Star formation, black holes focus of new research

Star formation in a box

Star formation in a box. The figure shows star-forming gas clouds from a large-scale computer simulation. With the new Theoretical and Computational Astrophysics Network, researchers will be able to simulate star formation more precisely than ever. (Image courtesy of Chang-goo Kim)

TWO NEW RESEARCH NETWORKS IN ASTROPHYSICS got off the ground this year, one to explore how stars form and the other to study how black holes accumulate matter, with the goal of answering fundamental questions about the universe.

The Theoretical and Computational Astrophysics Network (TCAN) on star formation will examine questions such as what drives gas clouds to collapse to make new stars, and what determines whether a new star becomes a dwarf or a giant. The network is supported by NASA’s Astrophysics Division and co-led by Eve Ostriker, professor of astrophysical sciences, and James Stone, professor of astrophysical sciences and applied and computational mathematics, and includes the University of California-Berkeley and the University of California-Santa Cruz.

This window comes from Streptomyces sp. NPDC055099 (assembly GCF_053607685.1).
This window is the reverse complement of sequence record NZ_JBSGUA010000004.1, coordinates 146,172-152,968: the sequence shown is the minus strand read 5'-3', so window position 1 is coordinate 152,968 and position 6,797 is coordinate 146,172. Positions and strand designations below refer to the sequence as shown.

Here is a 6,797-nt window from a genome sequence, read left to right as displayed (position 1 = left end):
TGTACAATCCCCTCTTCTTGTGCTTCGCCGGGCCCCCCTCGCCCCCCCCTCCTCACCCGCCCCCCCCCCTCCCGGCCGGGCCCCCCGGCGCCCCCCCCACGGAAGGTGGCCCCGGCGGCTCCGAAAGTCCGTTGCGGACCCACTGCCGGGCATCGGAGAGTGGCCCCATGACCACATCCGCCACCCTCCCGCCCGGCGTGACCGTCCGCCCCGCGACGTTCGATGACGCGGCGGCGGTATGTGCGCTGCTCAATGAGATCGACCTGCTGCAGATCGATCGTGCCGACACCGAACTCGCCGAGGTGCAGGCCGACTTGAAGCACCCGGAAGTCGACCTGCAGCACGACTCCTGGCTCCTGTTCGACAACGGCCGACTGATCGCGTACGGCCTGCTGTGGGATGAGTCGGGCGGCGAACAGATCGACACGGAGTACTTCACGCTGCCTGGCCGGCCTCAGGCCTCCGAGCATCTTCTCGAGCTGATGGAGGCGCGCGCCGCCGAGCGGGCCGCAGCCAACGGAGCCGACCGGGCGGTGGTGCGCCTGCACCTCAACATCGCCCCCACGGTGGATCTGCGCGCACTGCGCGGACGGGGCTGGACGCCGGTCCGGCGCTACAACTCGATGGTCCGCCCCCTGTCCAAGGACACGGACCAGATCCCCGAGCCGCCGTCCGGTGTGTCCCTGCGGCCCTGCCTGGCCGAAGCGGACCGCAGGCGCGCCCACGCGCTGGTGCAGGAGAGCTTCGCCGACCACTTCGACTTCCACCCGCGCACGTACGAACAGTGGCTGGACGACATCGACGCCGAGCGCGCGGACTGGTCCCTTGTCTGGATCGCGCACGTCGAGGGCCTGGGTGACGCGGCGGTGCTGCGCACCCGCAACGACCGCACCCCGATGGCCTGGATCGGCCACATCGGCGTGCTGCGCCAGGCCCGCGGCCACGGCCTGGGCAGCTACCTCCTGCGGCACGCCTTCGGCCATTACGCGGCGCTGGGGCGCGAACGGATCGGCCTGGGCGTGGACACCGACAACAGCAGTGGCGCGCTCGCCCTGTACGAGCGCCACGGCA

The second TCAN will explore black hole formation, and look at why some black holes consume matter quickly while others do so slowly. The network, funded by National Science Foundation’s Division of Astronomical Sciences, is led by Stone and includes the UC-Berkeley, the University of Illinois and the U.S. Department of Energy’s Princeton Plasma Physics Laboratory through the Max Planck Princeton Center for Plasma Physics.

–By Catherine Zandonella